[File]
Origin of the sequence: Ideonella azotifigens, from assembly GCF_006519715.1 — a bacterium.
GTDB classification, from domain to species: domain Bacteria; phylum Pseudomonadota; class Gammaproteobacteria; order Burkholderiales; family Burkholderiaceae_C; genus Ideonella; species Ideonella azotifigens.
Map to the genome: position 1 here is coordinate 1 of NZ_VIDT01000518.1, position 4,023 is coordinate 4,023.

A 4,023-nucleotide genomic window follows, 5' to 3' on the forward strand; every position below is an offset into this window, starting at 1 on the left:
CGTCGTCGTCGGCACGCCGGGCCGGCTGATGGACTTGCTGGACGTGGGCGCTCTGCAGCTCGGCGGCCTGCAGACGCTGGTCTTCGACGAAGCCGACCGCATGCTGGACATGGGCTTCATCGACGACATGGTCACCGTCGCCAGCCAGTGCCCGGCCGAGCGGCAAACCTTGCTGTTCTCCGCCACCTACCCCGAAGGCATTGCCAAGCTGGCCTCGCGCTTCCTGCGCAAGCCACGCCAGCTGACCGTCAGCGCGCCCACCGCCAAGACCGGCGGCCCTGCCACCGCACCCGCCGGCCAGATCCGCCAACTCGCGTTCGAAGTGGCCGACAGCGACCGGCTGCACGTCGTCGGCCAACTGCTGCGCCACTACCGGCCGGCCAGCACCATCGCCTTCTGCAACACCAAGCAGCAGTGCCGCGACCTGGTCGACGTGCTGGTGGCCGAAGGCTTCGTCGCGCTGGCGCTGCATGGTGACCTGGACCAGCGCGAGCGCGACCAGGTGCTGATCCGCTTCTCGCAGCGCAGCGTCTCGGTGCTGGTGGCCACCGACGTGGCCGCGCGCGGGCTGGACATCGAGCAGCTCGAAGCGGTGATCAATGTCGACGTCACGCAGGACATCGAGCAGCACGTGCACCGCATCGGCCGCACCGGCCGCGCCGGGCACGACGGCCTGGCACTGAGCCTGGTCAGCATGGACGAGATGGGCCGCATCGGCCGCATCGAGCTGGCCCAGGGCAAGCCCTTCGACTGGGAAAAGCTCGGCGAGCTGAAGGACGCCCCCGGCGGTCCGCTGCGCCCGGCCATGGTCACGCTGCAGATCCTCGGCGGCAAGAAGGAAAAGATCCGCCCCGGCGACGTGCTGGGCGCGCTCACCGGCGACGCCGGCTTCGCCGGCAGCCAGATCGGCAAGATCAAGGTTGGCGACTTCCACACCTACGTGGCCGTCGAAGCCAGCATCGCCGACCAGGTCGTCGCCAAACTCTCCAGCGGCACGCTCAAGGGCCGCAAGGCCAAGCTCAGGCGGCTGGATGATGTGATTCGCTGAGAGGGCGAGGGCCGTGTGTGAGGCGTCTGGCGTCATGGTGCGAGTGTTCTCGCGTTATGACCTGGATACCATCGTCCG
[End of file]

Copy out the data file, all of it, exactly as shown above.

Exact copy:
Origin of the sequence: Ideonella azotifigens, from assembly GCF_006519715.1 — a bacterium.
GTDB classification, from domain to species: domain Bacteria; phylum Pseudomonadota; class Gammaproteobacteria; order Burkholderiales; family Burkholderiaceae_C; genus Ideonella; species Ideonella azotifigens.
Map to the genome: position 1 here is coordinate 1 of NZ_VIDT01000518.1, position 4,023 is coordinate 4,023.

A 4,023-nucleotide genomic window follows, 5' to 3' on the forward strand; every position below is an offset into this window, starting at 1 on the left:
CGTCGTCGTCGGCACGCCGGGCCGGCTGATGGACTTGCTGGACGTGGGCGCTCTGCAGCTCGGCGGCCTGCAGACGCTGGTCTTCGACGAAGCCGACCGCATGCTGGACATGGGCTTCATCGACGACATGGTCACCGTCGCCAGCCAGTGCCCGGCCGAGCGGCAAACCTTGCTGTTCTCCGCCACCTACCCCGAAGGCATTGCCAAGCTGGCCTCGCGCTTCCTGCGCAAGCCACGCCAGCTGACCGTCAGCGCGCCCACCGCCAAGACCGGCGGCCCTGCCACCGCACCCGCCGGCCAGATCCGCCAACTCGCGTTCGAAGTGGCCGACAGCGACCGGCTGCACGTCGTCGGCCAACTGCTGCGCCACTACCGGCCGGCCAGCACCATCGCCTTCTGCAACACCAAGCAGCAGTGCCGCGACCTGGTCGACGTGCTGGTGGCCGAAGGCTTCGTCGCGCTGGCGCTGCATGGTGACCTGGACCAGCGCGAGCGCGACCAGGTGCTGATCCGCTTCTCGCAGCGCAGCGTCTCGGTGCTGGTGGCCACCGACGTGGCCGCGCGCGGGCTGGACATCGAGCAGCTCGAAGCGGTGATCAATGTCGACGTCACGCAGGACATCGAGCAGCACGTGCACCGCATCGGCCGCACCGGCCGCGCCGGGCACGACGGCCTGGCACTGAGCCTGGTCAGCATGGACGAGATGGGCCGCATCGGCCGCATCGAGCTGGCCCAGGGCAAGCCCTTCGACTGGGAAAAGCTCGGCGAGCTGAAGGACGCCCCCGGCGGTCCGCTGCGCCCGGCCATGGTCACGCTGCAGATCCTCGGCGGCAAGAAGGAAAAGATCCGCCCCGGCGACGTGCTGGGCGCGCTCACCGGCGACGCCGGCTTCGCCGGCAGCCAGATCGGCAAGATCAAGGTTGGCGACTTCCACACCTACGTGGCCGTCGAAGCCAGCATCGCCGACCAGGTCGTCGCCAAACTCTCCAGCGGCACGCTCAAGGGCCGCAAGGCCAAGCTCAGGCGGCTGGATGATGTGATTCGCTGAGAGGGCGAGGGCCGTGTGTGAGGCGTCTGGCGTCATGGTGCGAGTGTTCTCGCGTTATGACCTGGATACCATCGTCCG